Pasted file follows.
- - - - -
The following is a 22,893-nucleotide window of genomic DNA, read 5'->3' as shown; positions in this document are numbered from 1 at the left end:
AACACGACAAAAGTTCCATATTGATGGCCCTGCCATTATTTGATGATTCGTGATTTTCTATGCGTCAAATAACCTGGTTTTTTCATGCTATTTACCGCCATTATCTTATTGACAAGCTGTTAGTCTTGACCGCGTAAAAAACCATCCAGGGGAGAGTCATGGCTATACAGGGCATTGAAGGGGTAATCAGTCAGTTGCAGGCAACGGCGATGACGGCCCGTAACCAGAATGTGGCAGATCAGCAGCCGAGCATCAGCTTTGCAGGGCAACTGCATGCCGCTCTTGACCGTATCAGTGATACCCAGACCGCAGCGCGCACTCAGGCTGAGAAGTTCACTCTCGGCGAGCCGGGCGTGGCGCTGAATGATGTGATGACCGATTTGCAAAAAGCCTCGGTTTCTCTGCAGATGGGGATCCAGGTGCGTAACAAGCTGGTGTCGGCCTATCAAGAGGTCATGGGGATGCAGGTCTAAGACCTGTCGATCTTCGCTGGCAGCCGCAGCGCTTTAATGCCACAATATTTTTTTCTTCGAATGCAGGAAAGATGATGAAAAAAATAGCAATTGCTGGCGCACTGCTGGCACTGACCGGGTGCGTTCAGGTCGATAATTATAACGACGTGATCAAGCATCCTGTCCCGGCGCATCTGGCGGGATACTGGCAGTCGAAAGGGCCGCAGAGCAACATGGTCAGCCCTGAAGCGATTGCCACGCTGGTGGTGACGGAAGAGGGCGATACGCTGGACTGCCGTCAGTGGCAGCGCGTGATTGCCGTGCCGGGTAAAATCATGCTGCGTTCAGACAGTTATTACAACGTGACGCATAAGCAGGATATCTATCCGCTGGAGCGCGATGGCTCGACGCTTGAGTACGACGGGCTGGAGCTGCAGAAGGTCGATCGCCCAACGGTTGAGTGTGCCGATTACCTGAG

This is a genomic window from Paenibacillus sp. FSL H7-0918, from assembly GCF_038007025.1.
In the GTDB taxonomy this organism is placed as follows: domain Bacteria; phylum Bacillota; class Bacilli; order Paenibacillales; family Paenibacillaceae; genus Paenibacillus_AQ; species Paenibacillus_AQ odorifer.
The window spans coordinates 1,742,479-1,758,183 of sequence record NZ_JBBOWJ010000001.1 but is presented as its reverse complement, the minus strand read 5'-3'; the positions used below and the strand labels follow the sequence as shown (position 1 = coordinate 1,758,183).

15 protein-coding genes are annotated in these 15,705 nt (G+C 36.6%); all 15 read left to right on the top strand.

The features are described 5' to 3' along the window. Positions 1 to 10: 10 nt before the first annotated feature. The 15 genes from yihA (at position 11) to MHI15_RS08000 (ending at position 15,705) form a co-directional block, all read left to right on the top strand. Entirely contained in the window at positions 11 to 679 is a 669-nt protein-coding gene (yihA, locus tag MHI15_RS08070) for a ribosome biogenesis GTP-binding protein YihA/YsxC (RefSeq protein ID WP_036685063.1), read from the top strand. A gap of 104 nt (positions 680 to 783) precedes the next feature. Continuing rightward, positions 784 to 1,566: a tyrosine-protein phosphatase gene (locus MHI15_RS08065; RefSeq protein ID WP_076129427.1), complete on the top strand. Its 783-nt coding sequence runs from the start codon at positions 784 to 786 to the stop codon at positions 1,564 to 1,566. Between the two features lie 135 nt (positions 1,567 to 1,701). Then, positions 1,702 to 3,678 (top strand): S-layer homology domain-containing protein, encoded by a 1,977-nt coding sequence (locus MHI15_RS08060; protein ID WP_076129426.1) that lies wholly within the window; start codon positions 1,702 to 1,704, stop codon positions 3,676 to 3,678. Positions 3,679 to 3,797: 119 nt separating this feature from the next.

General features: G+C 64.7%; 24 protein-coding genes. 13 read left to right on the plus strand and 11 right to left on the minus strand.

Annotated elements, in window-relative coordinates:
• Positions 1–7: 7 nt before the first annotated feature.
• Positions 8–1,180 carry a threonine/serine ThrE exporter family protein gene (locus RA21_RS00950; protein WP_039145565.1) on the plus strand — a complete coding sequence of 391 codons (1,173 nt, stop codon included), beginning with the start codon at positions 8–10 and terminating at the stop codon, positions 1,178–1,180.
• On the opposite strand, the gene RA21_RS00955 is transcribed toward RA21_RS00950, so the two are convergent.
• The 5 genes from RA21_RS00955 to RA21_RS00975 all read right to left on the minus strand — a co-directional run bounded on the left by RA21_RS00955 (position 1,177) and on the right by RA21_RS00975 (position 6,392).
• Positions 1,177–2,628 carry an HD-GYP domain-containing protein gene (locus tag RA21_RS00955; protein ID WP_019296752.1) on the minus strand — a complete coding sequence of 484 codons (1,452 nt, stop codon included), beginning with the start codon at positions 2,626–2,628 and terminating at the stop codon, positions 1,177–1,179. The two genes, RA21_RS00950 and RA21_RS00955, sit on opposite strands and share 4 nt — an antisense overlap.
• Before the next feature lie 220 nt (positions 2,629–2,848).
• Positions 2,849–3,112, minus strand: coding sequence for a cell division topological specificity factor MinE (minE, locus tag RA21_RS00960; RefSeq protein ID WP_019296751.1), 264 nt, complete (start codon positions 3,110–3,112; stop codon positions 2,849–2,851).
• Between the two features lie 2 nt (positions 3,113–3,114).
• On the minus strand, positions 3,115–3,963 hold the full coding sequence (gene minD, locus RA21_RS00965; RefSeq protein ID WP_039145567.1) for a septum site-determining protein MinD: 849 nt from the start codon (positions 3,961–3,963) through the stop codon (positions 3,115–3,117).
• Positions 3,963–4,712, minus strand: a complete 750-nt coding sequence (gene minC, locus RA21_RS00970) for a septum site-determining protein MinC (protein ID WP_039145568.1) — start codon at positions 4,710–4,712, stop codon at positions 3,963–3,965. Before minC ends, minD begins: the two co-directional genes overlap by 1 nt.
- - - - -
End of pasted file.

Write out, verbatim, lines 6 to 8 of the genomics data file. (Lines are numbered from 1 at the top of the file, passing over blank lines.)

15 protein-coding genes are annotated in these 15,705 nt (G+C 36.6%); all 15 read left to right on the top strand.

The features are described 5' to 3' along the window. Positions 1 to 10: 10 nt before the first annotated feature. The 15 genes from yihA (at position 11) to MHI15_RS08000 (ending at position 15,705) form a co-directional block, all read left to right on the top strand. Entirely contained in the window at positions 11 to 679 is a 669-nt protein-coding gene (yihA, locus tag MHI15_RS08070) for a ribosome biogenesis GTP-binding protein YihA/YsxC (RefSeq protein ID WP_036685063.1), read from the top strand. A gap of 104 nt (positions 680 to 783) precedes the next feature. Continuing rightward, positions 784 to 1,566: a tyrosine-protein phosphatase gene (locus MHI15_RS08065; RefSeq protein ID WP_076129427.1), complete on the top strand. Its 783-nt coding sequence runs from the start codon at positions 784 to 786 to the stop codon at positions 1,564 to 1,566. Between the two features lie 135 nt (positions 1,567 to 1,701). Then, positions 1,702 to 3,678 (top strand): S-layer homology domain-containing protein, encoded by a 1,977-nt coding sequence (locus MHI15_RS08060; protein ID WP_076129426.1) that lies wholly within the window; start codon positions 1,702 to 1,704, stop codon positions 3,676 to 3,678. Positions 3,679 to 3,797: 119 nt separating this feature from the next.

General features: G+C 64.7%; 24 protein-coding genes. 13 read left to right on the plus strand and 11 right to left on the minus strand.